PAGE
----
Pelissero: Sure, it can be ugly, but this is how Vikings have to win
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MINNEAPOLIS -- This was the game the Minnesota Vikings thought they could play the past two weeks, before turnovers changed everything in defeats at Chicago and Green Bay.
This was the game the Vikings will keep trying to play the next three weeks, their long-shot playoff goal still within reach after Sunday's 21-14 triumph over the Bears.
"And that's us," Vikings coach Leslie Frazier said. "We're probably not going to win a lot of games where we throw the football 40 times. That's not who we are, and we're not going to overcome two or three turnovers in a game. That's not the way we're built right now."
What they're built to do best is pound Peterson until the wheels come off, which is only possible if they get on top.
That took roughly 3 minutes on Sunday, with Peterson going 51 yards on the game's first play against the Bears' depleted defense and scoring a 1-yard touchdown five plays later.
Josh Robinson picked off Cutler on the ensuing series, Peterson scored from the 1 again and the Vikings had a 14-point lead to squat on the rest of the way.
"Our whole thing was just not to let Cutler run free," end Jared Allen said. "When he ran, we needed to force him into bad throws, and we were able to do that. We got a pick-six and a pick down to the 5 early that got us up 14 and they had to play from behind."
Cutler gave up the ball again in the third quarter, serving a pick-six to Harrison Smith that made it 21-7 just as the Vikings' momentum seemed to wane late in the third quarter.
That proved too much for a Bears offense that netted 438 yards but got in the end zone only twice, on a 23-yard Cutler pass to Alshon Jeffery before halftime and a 16-yarder to Brandon Marshall from Jason Campbell after Cutler departed with a stiff neck.
"This is what we've been trying to get done all year," Robinson said. "Now it's time where we've really got to make the plays. We can't give up no more games."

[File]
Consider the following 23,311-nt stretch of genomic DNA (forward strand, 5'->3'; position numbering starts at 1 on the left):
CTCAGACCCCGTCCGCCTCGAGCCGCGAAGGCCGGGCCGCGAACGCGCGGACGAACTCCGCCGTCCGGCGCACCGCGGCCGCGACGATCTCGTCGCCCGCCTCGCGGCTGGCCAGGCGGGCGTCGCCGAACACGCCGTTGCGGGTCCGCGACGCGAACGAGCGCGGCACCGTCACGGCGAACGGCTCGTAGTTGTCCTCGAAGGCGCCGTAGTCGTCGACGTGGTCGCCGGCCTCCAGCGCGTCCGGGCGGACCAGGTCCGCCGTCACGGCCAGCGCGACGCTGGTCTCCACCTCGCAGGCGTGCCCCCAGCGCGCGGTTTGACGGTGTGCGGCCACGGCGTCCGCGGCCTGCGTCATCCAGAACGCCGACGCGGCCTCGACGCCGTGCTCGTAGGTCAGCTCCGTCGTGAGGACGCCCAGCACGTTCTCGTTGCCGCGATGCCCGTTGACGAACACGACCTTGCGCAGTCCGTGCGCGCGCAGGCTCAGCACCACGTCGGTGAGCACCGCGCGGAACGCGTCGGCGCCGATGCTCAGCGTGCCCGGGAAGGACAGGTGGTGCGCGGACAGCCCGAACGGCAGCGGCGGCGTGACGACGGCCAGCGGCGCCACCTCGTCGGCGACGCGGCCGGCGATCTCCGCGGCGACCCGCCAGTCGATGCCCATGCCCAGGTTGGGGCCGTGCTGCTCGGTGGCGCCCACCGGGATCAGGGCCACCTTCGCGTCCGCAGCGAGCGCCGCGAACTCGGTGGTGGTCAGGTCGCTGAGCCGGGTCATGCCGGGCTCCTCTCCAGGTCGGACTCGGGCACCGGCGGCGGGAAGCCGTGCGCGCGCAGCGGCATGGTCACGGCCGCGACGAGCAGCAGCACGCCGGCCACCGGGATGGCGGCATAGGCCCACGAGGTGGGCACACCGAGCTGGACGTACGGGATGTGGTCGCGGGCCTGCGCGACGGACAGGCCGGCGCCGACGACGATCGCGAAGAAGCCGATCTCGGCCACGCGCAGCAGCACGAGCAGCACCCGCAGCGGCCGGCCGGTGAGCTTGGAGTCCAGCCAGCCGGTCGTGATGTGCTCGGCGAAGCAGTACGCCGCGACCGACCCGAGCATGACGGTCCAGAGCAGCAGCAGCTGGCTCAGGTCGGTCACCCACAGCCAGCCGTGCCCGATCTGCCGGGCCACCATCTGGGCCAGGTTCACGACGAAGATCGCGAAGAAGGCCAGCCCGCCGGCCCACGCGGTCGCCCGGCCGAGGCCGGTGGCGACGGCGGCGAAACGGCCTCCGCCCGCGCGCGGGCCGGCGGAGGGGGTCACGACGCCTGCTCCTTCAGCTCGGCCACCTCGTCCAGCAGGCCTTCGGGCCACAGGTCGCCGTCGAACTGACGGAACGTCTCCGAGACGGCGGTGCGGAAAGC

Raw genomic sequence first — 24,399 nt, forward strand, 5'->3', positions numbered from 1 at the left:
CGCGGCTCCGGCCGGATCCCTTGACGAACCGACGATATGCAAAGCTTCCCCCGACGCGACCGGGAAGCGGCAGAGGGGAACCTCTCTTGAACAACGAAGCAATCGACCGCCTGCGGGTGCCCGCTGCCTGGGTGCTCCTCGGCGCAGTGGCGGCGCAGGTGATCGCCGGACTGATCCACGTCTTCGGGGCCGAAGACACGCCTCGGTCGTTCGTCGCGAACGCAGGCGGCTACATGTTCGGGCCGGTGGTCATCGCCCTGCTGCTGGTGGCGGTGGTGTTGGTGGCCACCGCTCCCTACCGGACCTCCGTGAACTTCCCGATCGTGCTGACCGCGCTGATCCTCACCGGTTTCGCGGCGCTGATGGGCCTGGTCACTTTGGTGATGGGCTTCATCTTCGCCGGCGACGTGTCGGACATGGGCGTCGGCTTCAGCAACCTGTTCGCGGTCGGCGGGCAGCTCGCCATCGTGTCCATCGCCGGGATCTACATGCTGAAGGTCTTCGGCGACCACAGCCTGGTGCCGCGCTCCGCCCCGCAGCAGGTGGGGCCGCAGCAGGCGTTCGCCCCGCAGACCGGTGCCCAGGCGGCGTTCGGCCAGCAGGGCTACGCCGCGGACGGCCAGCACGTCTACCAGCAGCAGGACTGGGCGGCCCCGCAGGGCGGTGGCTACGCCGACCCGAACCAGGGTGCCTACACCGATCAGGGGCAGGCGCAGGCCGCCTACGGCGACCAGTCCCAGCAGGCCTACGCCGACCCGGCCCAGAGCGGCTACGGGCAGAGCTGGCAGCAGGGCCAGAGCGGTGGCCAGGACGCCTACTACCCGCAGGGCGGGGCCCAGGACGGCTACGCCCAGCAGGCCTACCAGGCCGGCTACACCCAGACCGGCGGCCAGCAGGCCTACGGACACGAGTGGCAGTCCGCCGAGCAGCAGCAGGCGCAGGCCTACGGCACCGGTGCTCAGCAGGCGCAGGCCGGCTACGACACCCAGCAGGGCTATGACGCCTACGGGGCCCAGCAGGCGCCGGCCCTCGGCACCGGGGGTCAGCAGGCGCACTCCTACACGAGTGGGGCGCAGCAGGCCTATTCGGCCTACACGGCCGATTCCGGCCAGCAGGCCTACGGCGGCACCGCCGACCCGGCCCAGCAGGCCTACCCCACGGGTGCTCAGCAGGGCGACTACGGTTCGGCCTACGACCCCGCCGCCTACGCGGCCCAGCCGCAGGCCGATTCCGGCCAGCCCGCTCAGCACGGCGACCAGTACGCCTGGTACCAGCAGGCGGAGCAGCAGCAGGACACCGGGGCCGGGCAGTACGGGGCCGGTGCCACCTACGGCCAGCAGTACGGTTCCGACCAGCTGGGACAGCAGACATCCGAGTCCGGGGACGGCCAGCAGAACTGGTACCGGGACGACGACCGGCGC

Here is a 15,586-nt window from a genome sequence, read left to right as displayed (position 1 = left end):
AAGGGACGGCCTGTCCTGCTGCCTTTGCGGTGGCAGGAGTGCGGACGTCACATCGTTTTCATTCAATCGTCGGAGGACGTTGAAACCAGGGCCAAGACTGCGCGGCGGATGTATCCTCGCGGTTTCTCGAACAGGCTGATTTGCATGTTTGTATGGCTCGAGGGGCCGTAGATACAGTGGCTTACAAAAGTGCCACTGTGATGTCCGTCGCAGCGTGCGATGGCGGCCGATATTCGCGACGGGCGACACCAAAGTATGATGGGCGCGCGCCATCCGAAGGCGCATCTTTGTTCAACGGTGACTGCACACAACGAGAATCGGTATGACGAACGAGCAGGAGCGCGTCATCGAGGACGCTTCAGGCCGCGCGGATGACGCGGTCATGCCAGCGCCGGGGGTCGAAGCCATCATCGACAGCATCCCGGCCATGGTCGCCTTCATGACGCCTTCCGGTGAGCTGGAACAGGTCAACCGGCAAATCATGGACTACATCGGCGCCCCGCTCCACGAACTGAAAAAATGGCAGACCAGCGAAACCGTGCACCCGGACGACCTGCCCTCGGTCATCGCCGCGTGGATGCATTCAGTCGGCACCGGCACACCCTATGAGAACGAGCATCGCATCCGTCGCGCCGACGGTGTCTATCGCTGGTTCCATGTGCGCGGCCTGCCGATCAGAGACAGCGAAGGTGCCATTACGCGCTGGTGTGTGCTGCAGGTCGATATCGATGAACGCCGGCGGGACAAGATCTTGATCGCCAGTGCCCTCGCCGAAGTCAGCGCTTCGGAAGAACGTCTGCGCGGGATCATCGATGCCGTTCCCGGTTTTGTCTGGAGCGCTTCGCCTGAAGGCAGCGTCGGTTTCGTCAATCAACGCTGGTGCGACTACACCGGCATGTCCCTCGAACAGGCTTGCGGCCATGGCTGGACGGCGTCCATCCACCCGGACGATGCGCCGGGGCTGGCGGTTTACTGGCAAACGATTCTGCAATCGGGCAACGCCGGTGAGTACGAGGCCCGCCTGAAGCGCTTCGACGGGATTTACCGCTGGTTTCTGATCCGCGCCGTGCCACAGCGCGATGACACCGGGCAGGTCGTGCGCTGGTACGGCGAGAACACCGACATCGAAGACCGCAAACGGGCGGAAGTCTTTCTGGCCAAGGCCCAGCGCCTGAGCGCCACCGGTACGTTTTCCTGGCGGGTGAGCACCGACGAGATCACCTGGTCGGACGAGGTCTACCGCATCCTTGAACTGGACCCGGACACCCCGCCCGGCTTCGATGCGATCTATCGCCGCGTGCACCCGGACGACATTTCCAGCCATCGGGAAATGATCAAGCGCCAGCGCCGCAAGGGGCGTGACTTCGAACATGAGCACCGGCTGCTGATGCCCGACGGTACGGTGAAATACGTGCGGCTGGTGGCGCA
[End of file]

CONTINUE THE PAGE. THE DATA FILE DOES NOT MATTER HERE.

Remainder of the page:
It didn't matter that Ponder got booed several times, underthrew a bomb to Jarius Wright that Major Wright intercepted and generated just 91 yards on 11-of-17 passing to a Percy Harvin-less receiving corps.
Frankly, the Vikings are what they are and they don't care what they can't do, so long as they can play a game that allows them to cover up those weaknesses.
Peterson had 104 rushing yards in the first quarter and finished with 154 on 31 carries (5.0 average), keeping the clock and the chains moving when the Vikings needed it.
They're 7-6 with three to go, one game back in the NFC wild-card chase, and they haven't scared anyone with their passing game from the start.
"For a lot of our players, we're in uncharted territory to be playing games in December where every game has major implications," Frazier said. "There weren't a lot of people when we were in Mankato (for training camp) thinking that that would be the case."
Of course, owner Zygi Wilf said he expected the Vikings to win the NFC North Division, which remains a long shot with the Packers two games up at 9-4 and stumbling Chicago at 8-5 entering their matchup next week at Soldier Field.
But it was no accident Wilf spoke in a team meeting on Friday for the first time all season. Getting swept by the Bears, who had won six consecutive games in this series, would have sent the Vikings to St. Louis (6-6-1) next weekend in total freefall.
Instead, they got a reminder of what can happen if they avoid coughing up the ball in the red zone, putting their defense on short fields or dropping passes in crucial moments.
"Our playoffs started last week, after we lost to Green Bay," cornerback Antoine Winfield said. "We knew we had four left. We're going to need some help to get in, of course."
They also need some luck and got it on Sunday, beginning when Jeffery slipped in pattern and Cutler's pass hit Robinson in the chest.
Ponder let the ball squirt out of his hand on a sack, but officials ruled his forward progress had been stopped. A.J. Jefferson fumbled on a kickoff return, but the ball lay untouched until teammate Christian Ballard picked it up.
Yet it was Chicago that couldn't capitalize on its opportunities, straight through two drops that killed one fourth-quarter drive at the Vikings 23 and the poor onside kick Kyle Rudolph easily pulled down to end it.
"The coaches were saying earlier this week you don't want to play meaningless ball in December," Smith said. "Right now, we're playing meaningful games. It's basically playoffs for us. That's how we're approaching it."
Now, they take their 1-5 road record to St. Louis and face an offensively challenged Rams team before visiting Houston (11-1) and a Texans team that already has its playoff spot wrapped up.
Those games will determine whether Frazier is right and the season will go down to the finale against the Packers, whom they might have beaten last weekend if Ponder hadn't given away the game with two awful picks.
The Vikings can only win one way, because there's only one thing they do really well. As long as they do that one thing well and avoid crippling errors, though, Sunday was evidence they'll have a fighting chance.
"We won the way we're designed to win," Frazier said. "We talk all the time to our team about what Viking ball is, and (Sunday) was a perfect example of it.
"Being able to run the football effectively, have success against eight-man fronts when do throw the football, play great defense against the run and being able to come up with turnovers and play outstanding special teams. (Sunday) really was Viking ball in a lot of ways."